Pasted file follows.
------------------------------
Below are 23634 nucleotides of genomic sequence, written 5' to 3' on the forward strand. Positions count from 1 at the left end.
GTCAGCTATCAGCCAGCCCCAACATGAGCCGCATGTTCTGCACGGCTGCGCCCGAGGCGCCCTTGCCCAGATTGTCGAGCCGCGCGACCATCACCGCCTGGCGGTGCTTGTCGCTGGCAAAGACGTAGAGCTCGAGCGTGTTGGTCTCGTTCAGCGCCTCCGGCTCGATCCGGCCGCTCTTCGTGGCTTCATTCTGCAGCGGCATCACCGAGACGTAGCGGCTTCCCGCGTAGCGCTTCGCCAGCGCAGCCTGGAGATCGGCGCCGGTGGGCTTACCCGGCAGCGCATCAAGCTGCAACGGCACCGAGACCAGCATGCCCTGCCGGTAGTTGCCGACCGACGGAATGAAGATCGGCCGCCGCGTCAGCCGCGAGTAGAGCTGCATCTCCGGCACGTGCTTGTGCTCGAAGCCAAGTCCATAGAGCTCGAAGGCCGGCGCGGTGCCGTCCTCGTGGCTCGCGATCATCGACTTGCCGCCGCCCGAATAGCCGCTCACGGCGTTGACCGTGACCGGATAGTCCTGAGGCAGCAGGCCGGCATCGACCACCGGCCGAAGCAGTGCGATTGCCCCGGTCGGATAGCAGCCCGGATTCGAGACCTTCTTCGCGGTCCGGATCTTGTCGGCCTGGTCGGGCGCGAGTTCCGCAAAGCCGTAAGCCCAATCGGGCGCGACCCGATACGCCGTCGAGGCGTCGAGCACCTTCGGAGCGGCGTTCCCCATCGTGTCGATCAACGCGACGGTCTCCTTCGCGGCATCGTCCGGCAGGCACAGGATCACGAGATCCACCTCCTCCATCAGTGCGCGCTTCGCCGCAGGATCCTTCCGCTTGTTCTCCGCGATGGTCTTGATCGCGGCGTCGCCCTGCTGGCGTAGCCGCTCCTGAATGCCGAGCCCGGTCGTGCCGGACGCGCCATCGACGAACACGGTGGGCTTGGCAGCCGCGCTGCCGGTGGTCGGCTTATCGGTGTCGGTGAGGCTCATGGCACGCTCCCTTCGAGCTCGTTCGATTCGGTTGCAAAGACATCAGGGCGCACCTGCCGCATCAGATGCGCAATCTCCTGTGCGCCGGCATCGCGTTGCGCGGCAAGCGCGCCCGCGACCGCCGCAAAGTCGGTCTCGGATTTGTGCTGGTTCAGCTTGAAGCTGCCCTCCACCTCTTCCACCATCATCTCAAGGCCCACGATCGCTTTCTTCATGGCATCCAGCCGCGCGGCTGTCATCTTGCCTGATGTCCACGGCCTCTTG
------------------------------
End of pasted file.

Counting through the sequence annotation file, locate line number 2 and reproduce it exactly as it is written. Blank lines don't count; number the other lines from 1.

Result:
GTCAGCTATCAGCCAGCCCCAACATGAGCCGCATGTTCTGCACGGCTGCGCCCGAGGCGCCCTTGCCCAGATTGTCGAGCCGCGCGACCATCACCGCCTGGCGGTGCTTGTCGCTGGCAAAGACGTAGAGCTCGAGCGTGTTGGTCTCGTTCAGCGCCTCCGGCTCGATCCGGCCGCTCTTCGTGGCTTCATTCTGCAGCGGCATCACCGAGACGTAGCGGCTTCCCGCGTAGCGCTTCGCCAGCGCAGCCTGGAGATCGGCGCCGGTGGGCTTACCCGGCAGCGCATCAAGCTGCAACGGCACCGAGACCAGCATGCCCTGCCGGTAGTTGCCGACCGACGGAATGAAGATCGGCCGCCGCGTCAGCCGCGAGTAGAGCTGCATCTCCGGCACGTGCTTGTGCTCGAAGCCAAGTCCATAGAGCTCGAAGGCCGGCGCGGTGCCGTCCTCGTGGCTCGCGATCATCGACTTGCCGCCGCCCGAATAGCCGCTCACGGCGTTGACCGTGACCGGATAGTCCTGAGGCAGCAGGCCGGCATCGACCACCGGCCGAAGCAGTGCGATTGCCCCGGTCGGATAGCAGCCCGGATTCGAGACCTTCTTCGCGGTCCGGATCTTGTCGGCCTGGTCGGGCGCGAGTTCCGCAAAGCCGTAAGCCCAATCGGGCGCGACCCGATACGCCGTCGAGGCGTCGAGCACCTTCGGAGCGGCGTTCCCCATCGTGTCGATCAACGCGACGGTCTCCTTCGCGGCATCGTCCGGCAGGCACAGGATCACGAGATCCACCTCCTCCATCAGTGCGCGCTTCGCCGCAGGATCCTTCCGCTTGTTCTCCGCGATGGTCTTGATCGCGGCGTCGCCCTGCTGGCGTAGCCGCTCCTGAATGCCGAGCCCGGTCGTGCCGGACGCGCCATCGACGAACACGGTGGGCTTGGCAGCCGCGCTGCCGGTGGTCGGCTTATCGGTGTCGGTGAGGCTCATGGCACGCTCCCTTCGAGCTCGTTCGATTCGGTTGCAAAGACATCAGGGCGCACCTGCCGCATCAGATGCGCAATCTCCTGTGCGCCGGCATCGCGTTGCGCGGCAAGCGCGCCCGCGACCGCCGCAAAGTCGGTCTCGGATTTGTGCTGGTTCAGCTTGAAGCTGCCCTCCACCTCTTCCACCATCATCTCAAGGCCCACGATCGCTTTCTTCATGGCATCCAGCCGCGCGGCTGTCATCTTGCCTGATGTCCACGGCCTCTTG